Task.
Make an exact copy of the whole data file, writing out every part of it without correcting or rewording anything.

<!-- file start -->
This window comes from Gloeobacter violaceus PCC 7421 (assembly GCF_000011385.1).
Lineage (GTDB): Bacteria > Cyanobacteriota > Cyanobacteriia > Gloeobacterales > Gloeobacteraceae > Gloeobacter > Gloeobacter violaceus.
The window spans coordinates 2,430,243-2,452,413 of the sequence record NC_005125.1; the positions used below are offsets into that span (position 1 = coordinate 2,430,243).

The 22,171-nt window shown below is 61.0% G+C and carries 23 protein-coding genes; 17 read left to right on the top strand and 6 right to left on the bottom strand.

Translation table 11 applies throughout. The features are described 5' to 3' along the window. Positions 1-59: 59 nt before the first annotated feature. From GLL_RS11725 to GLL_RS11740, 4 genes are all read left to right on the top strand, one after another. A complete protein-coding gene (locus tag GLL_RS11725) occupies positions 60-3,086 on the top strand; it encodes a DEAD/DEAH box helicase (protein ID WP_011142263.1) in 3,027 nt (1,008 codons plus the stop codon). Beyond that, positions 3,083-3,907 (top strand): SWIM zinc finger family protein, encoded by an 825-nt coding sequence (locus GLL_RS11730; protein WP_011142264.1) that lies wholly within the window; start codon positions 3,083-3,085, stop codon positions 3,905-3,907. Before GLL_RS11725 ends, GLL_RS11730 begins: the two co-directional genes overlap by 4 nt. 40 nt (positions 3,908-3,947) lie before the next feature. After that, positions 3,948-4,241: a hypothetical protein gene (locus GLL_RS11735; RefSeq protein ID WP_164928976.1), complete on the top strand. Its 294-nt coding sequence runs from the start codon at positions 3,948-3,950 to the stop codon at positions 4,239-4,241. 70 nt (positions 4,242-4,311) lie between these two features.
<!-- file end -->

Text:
This window comes from Gloeobacter violaceus PCC 7421 (assembly GCF_000011385.1).
Lineage (GTDB): Bacteria > Cyanobacteriota > Cyanobacteriia > Gloeobacterales > Gloeobacteraceae > Gloeobacter > Gloeobacter violaceus.
The window spans coordinates 2,430,243-2,452,413 of the sequence record NC_005125.1; the positions used below are offsets into that span (position 1 = coordinate 2,430,243).

The 22,171-nt window shown below is 61.0% G+C and carries 23 protein-coding genes; 17 read left to right on the top strand and 6 right to left on the bottom strand.

Translation table 11 applies throughout. The features are described 5' to 3' along the window. Positions 1-59: 59 nt before the first annotated feature. From GLL_RS11725 to GLL_RS11740, 4 genes are all read left to right on the top strand, one after another. A complete protein-coding gene (locus tag GLL_RS11725) occupies positions 60-3,086 on the top strand; it encodes a DEAD/DEAH box helicase (protein ID WP_011142263.1) in 3,027 nt (1,008 codons plus the stop codon). Beyond that, positions 3,083-3,907 (top strand): SWIM zinc finger family protein, encoded by an 825-nt coding sequence (locus GLL_RS11730; protein WP_011142264.1) that lies wholly within the window; start codon positions 3,083-3,085, stop codon positions 3,905-3,907. Before GLL_RS11725 ends, GLL_RS11730 begins: the two co-directional genes overlap by 4 nt. 40 nt (positions 3,908-3,947) lie before the next feature. After that, positions 3,948-4,241: a hypothetical protein gene (locus GLL_RS11735; RefSeq protein ID WP_164928976.1), complete on the top strand. Its 294-nt coding sequence runs from the start codon at positions 3,948-3,950 to the stop codon at positions 4,239-4,241. 70 nt (positions 4,242-4,311) lie between these two features.